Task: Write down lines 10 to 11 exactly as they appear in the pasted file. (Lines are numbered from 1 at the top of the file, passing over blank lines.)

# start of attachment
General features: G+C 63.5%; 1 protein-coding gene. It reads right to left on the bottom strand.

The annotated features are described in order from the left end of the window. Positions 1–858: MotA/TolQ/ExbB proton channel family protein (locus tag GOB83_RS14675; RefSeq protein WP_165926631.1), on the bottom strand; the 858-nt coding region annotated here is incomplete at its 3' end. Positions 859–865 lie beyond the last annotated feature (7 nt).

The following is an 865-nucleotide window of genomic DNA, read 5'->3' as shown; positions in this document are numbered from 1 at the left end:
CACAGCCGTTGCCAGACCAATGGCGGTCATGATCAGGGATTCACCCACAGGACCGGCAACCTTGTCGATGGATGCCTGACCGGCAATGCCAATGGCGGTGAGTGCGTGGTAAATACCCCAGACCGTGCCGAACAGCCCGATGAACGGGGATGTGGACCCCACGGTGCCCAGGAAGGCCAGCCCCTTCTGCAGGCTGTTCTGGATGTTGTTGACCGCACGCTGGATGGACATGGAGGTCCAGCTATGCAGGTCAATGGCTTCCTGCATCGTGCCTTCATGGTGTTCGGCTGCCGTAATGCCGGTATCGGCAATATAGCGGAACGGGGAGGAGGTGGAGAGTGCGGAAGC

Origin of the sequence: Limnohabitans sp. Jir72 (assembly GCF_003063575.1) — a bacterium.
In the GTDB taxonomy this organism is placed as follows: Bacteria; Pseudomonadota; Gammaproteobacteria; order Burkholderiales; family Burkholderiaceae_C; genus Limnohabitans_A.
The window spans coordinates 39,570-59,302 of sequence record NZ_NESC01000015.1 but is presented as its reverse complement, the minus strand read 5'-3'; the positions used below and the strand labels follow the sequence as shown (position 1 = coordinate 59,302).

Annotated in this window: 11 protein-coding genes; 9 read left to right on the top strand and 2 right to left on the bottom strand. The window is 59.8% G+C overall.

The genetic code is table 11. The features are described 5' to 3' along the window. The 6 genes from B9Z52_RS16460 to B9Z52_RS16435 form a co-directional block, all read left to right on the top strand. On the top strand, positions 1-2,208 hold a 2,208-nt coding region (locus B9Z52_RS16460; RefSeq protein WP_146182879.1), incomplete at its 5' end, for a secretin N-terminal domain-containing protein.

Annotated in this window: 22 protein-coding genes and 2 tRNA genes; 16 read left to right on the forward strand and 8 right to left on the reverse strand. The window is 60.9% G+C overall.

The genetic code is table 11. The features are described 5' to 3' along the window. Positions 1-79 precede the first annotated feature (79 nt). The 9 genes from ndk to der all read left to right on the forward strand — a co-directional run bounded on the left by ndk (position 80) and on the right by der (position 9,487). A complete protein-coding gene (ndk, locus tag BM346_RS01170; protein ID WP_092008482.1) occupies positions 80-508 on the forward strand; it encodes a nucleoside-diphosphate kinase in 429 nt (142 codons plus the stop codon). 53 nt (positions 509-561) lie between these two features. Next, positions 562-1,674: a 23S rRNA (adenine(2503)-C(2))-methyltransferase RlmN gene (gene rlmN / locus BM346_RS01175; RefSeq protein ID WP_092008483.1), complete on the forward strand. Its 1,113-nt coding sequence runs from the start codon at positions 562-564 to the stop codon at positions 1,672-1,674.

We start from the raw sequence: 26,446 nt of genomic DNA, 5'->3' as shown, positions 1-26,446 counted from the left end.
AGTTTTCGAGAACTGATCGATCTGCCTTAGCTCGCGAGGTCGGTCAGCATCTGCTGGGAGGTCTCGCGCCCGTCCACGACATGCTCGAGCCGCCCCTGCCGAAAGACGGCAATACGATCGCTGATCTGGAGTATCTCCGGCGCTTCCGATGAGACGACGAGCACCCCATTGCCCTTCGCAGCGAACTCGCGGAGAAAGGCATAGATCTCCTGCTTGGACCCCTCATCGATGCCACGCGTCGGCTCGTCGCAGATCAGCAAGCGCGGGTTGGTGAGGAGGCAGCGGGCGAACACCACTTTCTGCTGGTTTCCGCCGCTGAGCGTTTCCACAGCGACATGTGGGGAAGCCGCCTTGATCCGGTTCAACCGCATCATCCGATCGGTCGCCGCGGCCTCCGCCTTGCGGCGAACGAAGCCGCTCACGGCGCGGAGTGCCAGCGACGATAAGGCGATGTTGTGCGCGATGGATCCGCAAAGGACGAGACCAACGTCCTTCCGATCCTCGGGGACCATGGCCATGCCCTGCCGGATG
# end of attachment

Annotated in this window: 22 protein-coding genes and 2 tRNA genes; 16 read left to right on the forward strand and 8 right to left on the reverse strand. The window is 60.9% G+C overall.

The genetic code is table 11. The features are described 5' to 3' along the window. Positions 1-79 precede the first annotated feature (79 nt). The 9 genes from ndk to der all read left to right on the forward strand — a co-directional run bounded on the left by ndk (position 80) and on the right by der (position 9,487). A complete protein-coding gene (ndk, locus tag BM346_RS01170; protein ID WP_092008482.1) occupies positions 80-508 on the forward strand; it encodes a nucleoside-diphosphate kinase in 429 nt (142 codons plus the stop codon). 53 nt (positions 509-561) lie between these two features. Next, positions 562-1,674: a 23S rRNA (adenine(2503)-C(2))-methyltransferase RlmN gene (gene rlmN / locus BM346_RS01175; RefSeq protein ID WP_092008483.1), complete on the forward strand. Its 1,113-nt coding sequence runs from the start codon at positions 562-564 to the stop codon at positions 1,672-1,674.